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Aladdin — Parts 2 and 3   Leave a comment

[Part 1 | Parts 2 and 3]

This post really combines two sections, Parts 2 and 3 of a series, so it’s longer than usual. But I wrote them as a single document, so for now they’re staying together, because they feel closely linked.

Depending on your interest, you might want to focus on one section and skim the other. The first looks at a specific mini Aladdin-ritual I’ve been exploring, as I draft larger rituals. The second examines the remarkable wider cultural context and background of Aladdin.

ONE

https://i0.wp.com/www.robertphoenix.com/content/wp-content/uploads/2010/03/alchemicalmoon.jpgAll magic is polarity magic, intone some Mages who should know better. On the evidence of her novels The Sea Priestess and Moon Magic, Dion Fortune could easily rank among that magical fraternity. (Popularizations of the idea include Berg and Harris’s 2003 Polarity Magic: The Secret History of Western Religion.) It is true that much magic can manifest through working with polarities of many kinds — it resembles electricity in this regard.

The idea of mystical marriage, of two balancing figures, is an ancient and pervasive one. Christians speak of Christ as groom and the Church as bride. Alchemy is replete with images of kings and queens, marriages and dissolutions symbolizing alchemical and spiritual transformations.

Red King and White Queen: the Rosarium PhilosophorumThe 1550 Rosarium Philosophorum “Rosary of the Philosophers” includes images like the one to the right of the Red King and the White Queen, often used to represent sulfur and mercury, energizing and potential forces or modes. But polarities alone can settle into an equilibrium, or stasis. (We experience this in ourselves;  though expressing both forces at least in potential, we may fear or favor one or the other. In some sense, then, we often short-circuit ourselves on our way to manifestation.) The needed third principle, here represented by the dove of Spirit, energizes the alchemical pair. For this reason among others, Druidry develops the principle of the Triad, sometimes represented in ritual as earth, sea and sky, as a reminder that Three are needed for manifestation. (Polarity, by itself, isn’t enough.)

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One pole of a polarity learning to trust the other.

We can see in Aladdin a marriage of such magical currents. The Princess and Aladdin both catalyze each other. Aladdin’s “chance” meeting with Jasmine in the Agrabah market inspires him to pursue the connection they both experienced there. And Jasmine is able to demonstrate full Sultana authority through her association with this other “diamond in the rough” — she activates his potential, helping him become Prince Ali. As some critics have noted, in many ways the story of Aladdin, especially in the 2019 version, has become Princess Jasmine’s story. For she is the real center and heroine of the drama — a further manifestation and unfolding of the archetype.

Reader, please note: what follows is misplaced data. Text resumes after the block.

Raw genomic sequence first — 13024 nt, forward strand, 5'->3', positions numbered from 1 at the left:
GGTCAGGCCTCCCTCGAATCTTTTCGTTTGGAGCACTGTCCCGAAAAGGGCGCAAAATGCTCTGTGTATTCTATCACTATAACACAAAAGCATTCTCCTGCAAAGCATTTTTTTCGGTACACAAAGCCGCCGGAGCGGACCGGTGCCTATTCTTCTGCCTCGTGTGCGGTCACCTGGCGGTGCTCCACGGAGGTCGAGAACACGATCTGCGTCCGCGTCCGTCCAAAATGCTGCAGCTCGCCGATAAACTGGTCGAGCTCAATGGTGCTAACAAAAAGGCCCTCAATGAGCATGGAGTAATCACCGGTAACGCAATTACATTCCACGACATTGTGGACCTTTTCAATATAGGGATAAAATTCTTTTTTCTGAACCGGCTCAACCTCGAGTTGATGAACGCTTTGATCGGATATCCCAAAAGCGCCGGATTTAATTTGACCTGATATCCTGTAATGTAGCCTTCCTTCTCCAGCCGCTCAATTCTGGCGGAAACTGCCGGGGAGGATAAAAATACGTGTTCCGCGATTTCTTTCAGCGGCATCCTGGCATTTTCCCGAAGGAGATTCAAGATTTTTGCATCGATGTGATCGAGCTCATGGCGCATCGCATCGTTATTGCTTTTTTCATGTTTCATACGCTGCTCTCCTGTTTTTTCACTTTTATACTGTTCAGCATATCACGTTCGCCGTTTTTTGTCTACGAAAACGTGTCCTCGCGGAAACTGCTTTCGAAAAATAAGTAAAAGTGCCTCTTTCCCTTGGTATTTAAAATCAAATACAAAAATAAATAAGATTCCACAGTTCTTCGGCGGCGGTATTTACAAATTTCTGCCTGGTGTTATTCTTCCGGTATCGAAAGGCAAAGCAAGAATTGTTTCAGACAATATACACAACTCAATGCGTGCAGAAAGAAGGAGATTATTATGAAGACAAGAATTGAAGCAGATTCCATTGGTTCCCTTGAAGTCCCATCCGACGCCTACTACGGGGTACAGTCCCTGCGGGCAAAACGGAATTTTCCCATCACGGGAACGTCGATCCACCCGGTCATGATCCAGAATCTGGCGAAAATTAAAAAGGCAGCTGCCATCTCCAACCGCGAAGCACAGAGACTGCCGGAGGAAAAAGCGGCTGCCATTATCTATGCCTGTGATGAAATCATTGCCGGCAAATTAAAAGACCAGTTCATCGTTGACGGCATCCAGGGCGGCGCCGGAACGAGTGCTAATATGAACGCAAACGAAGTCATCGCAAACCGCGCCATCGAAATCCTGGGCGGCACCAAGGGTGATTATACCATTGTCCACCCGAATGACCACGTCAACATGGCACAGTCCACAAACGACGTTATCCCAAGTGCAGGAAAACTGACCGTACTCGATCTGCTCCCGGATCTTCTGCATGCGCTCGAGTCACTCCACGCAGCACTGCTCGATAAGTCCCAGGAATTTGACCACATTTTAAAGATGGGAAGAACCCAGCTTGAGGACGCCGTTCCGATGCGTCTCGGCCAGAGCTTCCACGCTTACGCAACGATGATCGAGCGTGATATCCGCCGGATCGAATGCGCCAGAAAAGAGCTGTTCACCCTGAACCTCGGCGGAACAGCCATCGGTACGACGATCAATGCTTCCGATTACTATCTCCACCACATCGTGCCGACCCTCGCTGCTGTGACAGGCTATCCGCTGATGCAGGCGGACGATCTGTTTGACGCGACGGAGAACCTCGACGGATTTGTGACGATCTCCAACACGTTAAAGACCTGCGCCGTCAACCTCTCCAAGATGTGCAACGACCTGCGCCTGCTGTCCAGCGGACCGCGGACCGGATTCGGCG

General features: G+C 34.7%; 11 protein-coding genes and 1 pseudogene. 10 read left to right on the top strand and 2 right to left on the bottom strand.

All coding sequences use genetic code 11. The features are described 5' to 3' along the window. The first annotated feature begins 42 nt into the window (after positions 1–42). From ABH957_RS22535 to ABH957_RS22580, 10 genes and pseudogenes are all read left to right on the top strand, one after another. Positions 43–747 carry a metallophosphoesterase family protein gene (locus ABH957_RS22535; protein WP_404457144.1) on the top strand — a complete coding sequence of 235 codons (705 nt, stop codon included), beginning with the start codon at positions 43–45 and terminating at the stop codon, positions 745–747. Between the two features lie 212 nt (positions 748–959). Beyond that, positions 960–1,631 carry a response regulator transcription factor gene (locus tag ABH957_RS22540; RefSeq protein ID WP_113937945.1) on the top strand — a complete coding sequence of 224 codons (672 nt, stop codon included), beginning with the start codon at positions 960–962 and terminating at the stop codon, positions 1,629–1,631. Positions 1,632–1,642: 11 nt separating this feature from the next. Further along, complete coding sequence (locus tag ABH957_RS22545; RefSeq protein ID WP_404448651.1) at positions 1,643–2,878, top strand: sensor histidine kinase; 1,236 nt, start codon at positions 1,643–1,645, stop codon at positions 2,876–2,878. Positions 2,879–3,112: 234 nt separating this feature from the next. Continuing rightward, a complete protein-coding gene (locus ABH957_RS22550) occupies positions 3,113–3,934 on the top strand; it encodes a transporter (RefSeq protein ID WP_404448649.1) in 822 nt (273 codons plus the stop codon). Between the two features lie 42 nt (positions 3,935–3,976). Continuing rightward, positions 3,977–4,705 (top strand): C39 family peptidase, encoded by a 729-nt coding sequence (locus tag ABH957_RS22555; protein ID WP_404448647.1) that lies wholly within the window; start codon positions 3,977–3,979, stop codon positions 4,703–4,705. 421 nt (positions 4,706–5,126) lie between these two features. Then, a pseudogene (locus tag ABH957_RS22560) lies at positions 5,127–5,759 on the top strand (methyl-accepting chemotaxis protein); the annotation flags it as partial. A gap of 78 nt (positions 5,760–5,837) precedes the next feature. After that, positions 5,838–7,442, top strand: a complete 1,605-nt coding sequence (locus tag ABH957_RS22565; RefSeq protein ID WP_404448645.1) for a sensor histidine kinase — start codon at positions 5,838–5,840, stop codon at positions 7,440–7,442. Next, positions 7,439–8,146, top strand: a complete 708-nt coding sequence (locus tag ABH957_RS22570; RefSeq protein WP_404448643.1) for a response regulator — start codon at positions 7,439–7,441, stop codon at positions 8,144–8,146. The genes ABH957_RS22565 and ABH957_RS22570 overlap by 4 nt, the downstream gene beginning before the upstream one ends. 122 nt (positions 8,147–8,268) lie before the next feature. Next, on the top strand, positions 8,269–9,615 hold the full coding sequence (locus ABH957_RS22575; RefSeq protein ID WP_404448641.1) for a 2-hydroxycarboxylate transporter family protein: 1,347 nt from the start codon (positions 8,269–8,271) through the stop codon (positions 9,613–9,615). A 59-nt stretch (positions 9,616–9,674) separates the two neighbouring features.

Each character mirrors for the other the opportunity to transform and manifest who they already are. Aladdin would never have agreed to seek out the lamp for Jafar had the motivation to impress Jasmine not prodded him to act. And Jasmine would never have claimed her rightful identity without the unmasking of Jafar which Aladdin helps her achieve. Aladdin the skillful liar and “street rat” might never be able to tell the real story of himself without Jasmine. And Jasmine might remain “speechless”, without an equal and partner to help her be heard, to speak with the innate authority and force she already possesses.

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The Princess summoning both the movie character and also her Inner Hakim

Check out the double and related meanings of the Arabic word/name hakim: “physician, wise man”; “ruler”. Jasmine summons these forces after the song “Speechless” which confirms she will be heard.

I’ve been exploring a simple mini-ritual that appears to catalyze this on a subtle level. It involves the hands, those magical implements ready to distribute energy, which feature in all manner of social interactions, theater, and human technology, as well as magic. Think of all the idioms in every human language that involve the hands …

Simply put, using the magical understanding of physical polarity in the human body, I can work with the currents of energy that flow through the hands. The right hand is typically charged opposite to the left, so that a circuit of force exists when we take the hands of a person standing opposite us, my right in the other’s left, my left in the other’s right. We can align this way because we mirror each other, irrespective of biological gender.

The mini-ritual I’m practicing involves that link-up with archetypes from the Aladdin story: manifest a connection with those energies through visualization of such a polarity connection. (Versions of this ritual involving another person assuming the identity of another character archetype from the Aladdin story are something I’m still developing.)

I sit, breathing to center and ground myself. Welcoming the particular figure I wish to work with, I hold out my right hand palm downward, imagining the Other’s left hand in mine, palm up. Likewise, I hold out my left hand palm upward, imagining the Other’s right hand in mine, palm down. Together we form a magical circuit, into which I place my intention, spending equal parts of the ritual listening and visualizing. At the close, I offer the “praying hands” gesture of palm to palm as a salute and closing of the ritual. A further visualization and ritual detail: here I join my polarities into a single gesture, acknowledging how I’ve added to my capacity, however subtly, for manifesting the spiritual wholeness that is my true identity.